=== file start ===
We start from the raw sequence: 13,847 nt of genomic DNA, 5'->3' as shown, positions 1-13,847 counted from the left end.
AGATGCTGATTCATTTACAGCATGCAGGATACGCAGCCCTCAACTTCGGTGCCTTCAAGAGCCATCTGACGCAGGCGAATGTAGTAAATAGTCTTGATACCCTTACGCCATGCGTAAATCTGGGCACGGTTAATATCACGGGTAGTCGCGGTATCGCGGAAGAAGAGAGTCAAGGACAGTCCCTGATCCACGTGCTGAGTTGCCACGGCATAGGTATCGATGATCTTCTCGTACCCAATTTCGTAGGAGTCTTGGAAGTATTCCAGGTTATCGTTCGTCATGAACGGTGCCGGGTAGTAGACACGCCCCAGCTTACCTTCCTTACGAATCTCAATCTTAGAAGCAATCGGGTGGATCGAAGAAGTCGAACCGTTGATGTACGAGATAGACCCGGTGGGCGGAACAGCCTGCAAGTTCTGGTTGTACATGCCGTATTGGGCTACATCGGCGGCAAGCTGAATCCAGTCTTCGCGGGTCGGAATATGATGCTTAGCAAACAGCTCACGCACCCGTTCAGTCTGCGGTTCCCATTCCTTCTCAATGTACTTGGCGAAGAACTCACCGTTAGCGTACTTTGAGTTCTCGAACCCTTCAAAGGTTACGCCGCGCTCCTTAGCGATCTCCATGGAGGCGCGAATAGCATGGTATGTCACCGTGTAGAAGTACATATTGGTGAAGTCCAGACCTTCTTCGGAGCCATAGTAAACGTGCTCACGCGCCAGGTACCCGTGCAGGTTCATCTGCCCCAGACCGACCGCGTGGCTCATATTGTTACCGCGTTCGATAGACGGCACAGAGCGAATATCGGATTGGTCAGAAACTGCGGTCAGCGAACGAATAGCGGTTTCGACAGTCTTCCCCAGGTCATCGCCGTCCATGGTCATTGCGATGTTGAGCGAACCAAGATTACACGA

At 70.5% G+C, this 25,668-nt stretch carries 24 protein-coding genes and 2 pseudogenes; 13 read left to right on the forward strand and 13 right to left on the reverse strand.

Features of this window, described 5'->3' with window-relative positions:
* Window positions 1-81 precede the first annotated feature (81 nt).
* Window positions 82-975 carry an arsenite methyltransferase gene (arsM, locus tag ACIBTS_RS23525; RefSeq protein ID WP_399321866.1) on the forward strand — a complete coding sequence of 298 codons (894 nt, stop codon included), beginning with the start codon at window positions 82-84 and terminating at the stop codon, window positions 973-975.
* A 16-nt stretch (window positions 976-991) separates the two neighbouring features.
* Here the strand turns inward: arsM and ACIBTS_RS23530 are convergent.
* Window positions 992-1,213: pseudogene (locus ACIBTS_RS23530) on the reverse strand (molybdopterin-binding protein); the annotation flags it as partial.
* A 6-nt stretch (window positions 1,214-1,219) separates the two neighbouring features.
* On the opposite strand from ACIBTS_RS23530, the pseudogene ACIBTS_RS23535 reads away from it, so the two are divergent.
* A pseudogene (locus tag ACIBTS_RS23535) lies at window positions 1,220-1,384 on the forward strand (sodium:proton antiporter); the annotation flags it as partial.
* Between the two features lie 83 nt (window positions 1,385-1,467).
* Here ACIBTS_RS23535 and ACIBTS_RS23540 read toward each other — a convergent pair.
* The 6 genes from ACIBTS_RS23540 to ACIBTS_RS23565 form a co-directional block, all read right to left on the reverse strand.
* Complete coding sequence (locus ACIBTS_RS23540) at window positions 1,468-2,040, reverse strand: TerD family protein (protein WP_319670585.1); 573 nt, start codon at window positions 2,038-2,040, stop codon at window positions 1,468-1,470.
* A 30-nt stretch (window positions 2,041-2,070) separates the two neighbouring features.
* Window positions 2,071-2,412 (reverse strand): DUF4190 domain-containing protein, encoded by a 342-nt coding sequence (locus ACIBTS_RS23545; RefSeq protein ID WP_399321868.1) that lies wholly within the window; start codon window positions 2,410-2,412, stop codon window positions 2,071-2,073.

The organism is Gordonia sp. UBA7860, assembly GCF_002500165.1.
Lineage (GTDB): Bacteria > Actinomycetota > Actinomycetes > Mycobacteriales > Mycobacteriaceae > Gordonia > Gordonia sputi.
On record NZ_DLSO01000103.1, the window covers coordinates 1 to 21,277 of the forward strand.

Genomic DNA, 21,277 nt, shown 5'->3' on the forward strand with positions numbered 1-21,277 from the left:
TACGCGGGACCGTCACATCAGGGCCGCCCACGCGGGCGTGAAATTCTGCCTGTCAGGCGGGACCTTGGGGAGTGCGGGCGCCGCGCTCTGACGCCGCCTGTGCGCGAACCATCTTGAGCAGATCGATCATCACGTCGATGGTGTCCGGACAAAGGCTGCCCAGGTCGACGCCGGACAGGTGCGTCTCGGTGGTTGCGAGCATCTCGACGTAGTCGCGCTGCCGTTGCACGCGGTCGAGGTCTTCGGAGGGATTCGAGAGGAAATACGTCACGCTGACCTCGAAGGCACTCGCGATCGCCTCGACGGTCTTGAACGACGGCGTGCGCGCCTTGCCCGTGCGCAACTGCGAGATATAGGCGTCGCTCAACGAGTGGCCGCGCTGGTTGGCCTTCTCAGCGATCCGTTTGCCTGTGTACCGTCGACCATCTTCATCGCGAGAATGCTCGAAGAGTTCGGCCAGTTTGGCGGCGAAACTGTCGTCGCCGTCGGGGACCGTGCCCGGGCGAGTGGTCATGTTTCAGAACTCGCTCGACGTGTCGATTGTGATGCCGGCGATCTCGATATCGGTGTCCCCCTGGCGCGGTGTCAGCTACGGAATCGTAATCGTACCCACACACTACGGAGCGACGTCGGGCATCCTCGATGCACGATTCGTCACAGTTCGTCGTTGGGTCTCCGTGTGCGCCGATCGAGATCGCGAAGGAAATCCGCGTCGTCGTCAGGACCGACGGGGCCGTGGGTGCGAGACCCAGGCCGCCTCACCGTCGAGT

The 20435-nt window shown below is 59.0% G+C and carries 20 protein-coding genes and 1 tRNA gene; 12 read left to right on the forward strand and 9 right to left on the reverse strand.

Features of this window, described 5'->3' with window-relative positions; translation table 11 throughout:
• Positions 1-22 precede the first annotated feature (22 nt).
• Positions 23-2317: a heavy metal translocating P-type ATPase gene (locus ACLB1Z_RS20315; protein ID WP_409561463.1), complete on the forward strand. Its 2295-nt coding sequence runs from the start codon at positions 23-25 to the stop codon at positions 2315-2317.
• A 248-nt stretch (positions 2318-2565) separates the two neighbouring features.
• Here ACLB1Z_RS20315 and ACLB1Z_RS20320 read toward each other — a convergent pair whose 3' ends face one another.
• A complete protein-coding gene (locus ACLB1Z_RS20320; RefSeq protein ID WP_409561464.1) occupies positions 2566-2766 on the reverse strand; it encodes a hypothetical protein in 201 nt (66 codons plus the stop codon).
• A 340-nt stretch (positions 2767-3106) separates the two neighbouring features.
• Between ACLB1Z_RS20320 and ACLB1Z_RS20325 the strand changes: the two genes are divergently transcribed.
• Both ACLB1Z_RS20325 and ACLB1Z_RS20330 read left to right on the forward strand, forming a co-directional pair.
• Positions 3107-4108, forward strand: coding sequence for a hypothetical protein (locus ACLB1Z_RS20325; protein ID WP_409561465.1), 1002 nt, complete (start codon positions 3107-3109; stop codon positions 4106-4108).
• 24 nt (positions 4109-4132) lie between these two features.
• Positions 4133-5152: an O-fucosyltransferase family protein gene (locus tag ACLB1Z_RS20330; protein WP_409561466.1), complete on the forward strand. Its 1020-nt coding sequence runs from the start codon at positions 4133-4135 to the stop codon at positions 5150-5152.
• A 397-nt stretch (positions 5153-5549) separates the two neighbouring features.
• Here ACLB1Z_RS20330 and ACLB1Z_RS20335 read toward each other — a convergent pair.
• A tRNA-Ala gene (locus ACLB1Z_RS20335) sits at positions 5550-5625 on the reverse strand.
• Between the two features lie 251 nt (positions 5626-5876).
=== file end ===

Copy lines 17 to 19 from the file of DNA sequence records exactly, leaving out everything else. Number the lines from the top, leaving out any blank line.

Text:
* A 30-nt stretch (window positions 2,041-2,070) separates the two neighbouring features.
* Window positions 2,071-2,412 (reverse strand): DUF4190 domain-containing protein, encoded by a 342-nt coding sequence (locus ACIBTS_RS23545; RefSeq protein ID WP_399321868.1) that lies wholly within the window; start codon window positions 2,410-2,412, stop codon window positions 2,071-2,073.

The organism is Gordonia sp. UBA7860, assembly GCF_002500165.1.